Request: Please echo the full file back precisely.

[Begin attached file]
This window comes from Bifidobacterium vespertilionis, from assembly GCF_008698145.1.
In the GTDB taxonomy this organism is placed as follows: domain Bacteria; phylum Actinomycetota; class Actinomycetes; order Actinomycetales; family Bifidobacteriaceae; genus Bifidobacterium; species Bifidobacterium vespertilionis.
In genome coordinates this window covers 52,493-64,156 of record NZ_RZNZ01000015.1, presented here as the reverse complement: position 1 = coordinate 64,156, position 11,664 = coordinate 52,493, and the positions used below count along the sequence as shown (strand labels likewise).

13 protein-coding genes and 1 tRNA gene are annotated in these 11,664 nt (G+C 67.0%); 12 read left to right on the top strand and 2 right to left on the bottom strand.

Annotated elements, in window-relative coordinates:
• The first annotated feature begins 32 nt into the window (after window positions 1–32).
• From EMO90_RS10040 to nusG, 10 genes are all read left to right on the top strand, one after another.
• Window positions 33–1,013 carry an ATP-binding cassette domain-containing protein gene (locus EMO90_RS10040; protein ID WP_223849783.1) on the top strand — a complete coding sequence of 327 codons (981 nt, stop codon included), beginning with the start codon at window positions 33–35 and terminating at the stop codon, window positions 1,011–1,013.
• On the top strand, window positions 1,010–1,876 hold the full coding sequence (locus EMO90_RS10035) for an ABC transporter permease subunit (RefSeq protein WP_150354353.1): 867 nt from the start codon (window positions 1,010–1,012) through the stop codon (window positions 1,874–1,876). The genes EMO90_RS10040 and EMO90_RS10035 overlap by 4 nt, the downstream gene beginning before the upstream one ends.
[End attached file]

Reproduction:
This window comes from Bifidobacterium vespertilionis, from assembly GCF_008698145.1.
In the GTDB taxonomy this organism is placed as follows: domain Bacteria; phylum Actinomycetota; class Actinomycetes; order Actinomycetales; family Bifidobacteriaceae; genus Bifidobacterium; species Bifidobacterium vespertilionis.
In genome coordinates this window covers 52,493-64,156 of record NZ_RZNZ01000015.1, presented here as the reverse complement: position 1 = coordinate 64,156, position 11,664 = coordinate 52,493, and the positions used below count along the sequence as shown (strand labels likewise).

13 protein-coding genes and 1 tRNA gene are annotated in these 11,664 nt (G+C 67.0%); 12 read left to right on the top strand and 2 right to left on the bottom strand.

Annotated elements, in window-relative coordinates:
• The first annotated feature begins 32 nt into the window (after window positions 1–32).
• From EMO90_RS10040 to nusG, 10 genes are all read left to right on the top strand, one after another.
• Window positions 33–1,013 carry an ATP-binding cassette domain-containing protein gene (locus EMO90_RS10040; protein ID WP_223849783.1) on the top strand — a complete coding sequence of 327 codons (981 nt, stop codon included), beginning with the start codon at window positions 33–35 and terminating at the stop codon, window positions 1,011–1,013.
• On the top strand, window positions 1,010–1,876 hold the full coding sequence (locus EMO90_RS10035) for an ABC transporter permease subunit (RefSeq protein WP_150354353.1): 867 nt from the start codon (window positions 1,010–1,012) through the stop codon (window positions 1,874–1,876). The genes EMO90_RS10040 and EMO90_RS10035 overlap by 4 nt, the downstream gene beginning before the upstream one ends.